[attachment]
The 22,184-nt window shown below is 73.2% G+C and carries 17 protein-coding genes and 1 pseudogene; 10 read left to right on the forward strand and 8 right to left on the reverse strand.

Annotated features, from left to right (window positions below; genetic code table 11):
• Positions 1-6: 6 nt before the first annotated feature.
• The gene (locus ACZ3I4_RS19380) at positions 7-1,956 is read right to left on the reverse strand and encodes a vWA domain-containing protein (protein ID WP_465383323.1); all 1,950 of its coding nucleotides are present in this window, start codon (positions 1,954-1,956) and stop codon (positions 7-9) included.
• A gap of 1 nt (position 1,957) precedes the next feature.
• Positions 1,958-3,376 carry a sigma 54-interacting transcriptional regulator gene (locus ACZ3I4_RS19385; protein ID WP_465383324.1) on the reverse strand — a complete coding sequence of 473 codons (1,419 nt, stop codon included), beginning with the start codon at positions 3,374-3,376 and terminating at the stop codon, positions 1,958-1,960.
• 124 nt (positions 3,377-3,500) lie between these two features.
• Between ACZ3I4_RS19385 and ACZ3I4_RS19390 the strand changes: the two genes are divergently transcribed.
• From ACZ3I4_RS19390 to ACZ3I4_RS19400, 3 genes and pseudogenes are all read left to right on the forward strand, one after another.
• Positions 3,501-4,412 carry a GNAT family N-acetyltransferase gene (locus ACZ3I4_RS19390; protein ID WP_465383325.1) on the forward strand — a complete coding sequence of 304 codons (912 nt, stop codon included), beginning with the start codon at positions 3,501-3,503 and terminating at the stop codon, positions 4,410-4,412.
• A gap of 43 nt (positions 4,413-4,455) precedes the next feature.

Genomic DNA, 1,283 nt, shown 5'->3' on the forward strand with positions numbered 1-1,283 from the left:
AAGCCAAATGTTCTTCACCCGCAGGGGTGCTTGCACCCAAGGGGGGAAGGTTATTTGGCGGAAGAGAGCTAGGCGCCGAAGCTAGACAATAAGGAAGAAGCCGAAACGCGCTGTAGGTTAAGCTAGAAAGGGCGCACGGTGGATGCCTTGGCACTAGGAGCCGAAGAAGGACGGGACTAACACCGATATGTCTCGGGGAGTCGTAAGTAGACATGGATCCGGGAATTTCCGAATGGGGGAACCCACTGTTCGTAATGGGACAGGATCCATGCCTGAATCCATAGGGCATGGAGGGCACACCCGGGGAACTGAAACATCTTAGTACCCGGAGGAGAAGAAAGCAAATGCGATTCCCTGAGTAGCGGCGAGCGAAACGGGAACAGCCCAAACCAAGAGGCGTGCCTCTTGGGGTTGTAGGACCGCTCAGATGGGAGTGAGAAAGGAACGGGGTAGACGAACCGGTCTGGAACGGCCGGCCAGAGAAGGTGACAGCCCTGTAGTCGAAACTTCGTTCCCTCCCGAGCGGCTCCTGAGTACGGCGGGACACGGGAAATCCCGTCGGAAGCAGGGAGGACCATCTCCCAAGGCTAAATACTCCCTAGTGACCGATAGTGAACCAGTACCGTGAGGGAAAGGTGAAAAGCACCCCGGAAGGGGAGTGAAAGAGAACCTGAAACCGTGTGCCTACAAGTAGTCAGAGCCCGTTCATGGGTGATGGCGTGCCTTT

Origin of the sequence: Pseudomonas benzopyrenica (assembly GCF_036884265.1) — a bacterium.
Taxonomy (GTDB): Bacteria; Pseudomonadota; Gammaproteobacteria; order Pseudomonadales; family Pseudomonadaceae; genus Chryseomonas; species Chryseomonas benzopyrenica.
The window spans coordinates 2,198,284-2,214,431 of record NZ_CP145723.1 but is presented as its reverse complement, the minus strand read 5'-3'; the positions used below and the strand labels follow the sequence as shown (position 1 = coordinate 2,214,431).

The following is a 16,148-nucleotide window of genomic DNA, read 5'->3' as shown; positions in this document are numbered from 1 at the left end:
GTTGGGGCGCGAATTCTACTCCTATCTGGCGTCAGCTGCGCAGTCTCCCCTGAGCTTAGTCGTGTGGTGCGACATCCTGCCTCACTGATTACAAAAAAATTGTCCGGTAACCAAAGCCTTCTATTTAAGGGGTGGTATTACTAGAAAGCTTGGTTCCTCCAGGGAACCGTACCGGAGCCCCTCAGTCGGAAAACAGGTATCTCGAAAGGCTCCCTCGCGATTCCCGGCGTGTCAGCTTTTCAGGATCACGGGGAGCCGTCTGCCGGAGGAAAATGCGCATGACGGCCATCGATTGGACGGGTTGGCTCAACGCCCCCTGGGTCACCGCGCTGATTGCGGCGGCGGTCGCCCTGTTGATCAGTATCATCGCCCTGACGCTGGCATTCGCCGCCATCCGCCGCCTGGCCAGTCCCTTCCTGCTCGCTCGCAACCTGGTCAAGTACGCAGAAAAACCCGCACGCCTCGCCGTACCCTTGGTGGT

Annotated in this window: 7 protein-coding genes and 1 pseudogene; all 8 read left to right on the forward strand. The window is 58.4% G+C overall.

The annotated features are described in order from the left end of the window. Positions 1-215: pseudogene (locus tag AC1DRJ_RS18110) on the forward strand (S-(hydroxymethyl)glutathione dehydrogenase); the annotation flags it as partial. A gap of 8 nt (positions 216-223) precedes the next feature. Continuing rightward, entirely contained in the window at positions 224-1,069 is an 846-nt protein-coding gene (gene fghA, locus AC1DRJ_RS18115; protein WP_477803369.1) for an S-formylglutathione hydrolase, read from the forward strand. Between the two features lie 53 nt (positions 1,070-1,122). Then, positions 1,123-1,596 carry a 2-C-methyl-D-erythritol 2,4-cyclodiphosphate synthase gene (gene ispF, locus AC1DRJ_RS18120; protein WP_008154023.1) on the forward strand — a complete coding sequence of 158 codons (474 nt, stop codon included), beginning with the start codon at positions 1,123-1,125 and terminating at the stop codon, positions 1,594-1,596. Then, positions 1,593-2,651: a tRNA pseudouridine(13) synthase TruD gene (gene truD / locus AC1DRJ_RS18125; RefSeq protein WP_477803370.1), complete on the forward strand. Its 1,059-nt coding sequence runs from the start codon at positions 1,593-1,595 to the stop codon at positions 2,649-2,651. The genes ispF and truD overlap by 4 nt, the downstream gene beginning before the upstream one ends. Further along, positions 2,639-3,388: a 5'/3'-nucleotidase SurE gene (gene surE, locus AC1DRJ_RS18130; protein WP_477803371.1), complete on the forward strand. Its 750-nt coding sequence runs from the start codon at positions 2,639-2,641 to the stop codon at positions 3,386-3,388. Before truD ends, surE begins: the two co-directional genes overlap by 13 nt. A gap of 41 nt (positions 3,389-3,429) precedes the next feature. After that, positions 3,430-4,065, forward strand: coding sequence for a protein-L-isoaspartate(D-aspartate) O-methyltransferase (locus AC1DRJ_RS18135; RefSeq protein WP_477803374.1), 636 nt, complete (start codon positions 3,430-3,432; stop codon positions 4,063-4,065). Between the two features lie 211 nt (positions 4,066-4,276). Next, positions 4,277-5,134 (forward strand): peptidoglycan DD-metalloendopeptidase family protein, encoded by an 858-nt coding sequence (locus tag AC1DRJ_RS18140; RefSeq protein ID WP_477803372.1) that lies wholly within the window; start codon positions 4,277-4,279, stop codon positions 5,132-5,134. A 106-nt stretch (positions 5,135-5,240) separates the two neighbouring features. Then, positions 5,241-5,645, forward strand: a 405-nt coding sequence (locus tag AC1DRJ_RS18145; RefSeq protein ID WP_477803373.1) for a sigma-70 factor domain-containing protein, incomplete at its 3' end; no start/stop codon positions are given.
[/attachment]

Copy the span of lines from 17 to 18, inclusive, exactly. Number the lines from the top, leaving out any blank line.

The following is a 16,148-nucleotide window of genomic DNA, read 5'->3' as shown; positions in this document are numbered from 1 at the left end:
GTTGGGGCGCGAATTCTACTCCTATCTGGCGTCAGCTGCGCAGTCTCCCCTGAGCTTAGTCGTGTGGTGCGACATCCTGCCTCACTGATTACAAAAAAATTGTCCGGTAACCAAAGCCTTCTATTTAAGGGGTGGTATTACTAGAAAGCTTGGTTCCTCCAGGGAACCGTACCGGAGCCCCTCAGTCGGAAAACAGGTATCTCGAAAGGCTCCCTCGCGATTCCCGGCGTGTCAGCTTTTCAGGATCACGGGGAGCCGTCTGCCGGAGGAAAATGCGCATGACGGCCATCGATTGGACGGGTTGGCTCAACGCCCCCTGGGTCACCGCGCTGATTGCGGCGGCGGTCGCCCTGTTGATCAGTATCATCGCCCTGACGCTGGCATTCGCCGCCATCCGCCGCCTGGCCAGTCCCTTCCTGCTCGCTCGCAACCTGGTCAAGTACGCAGAAAAACCCGCACGCCTCGCCGTACCCTTGGTGGT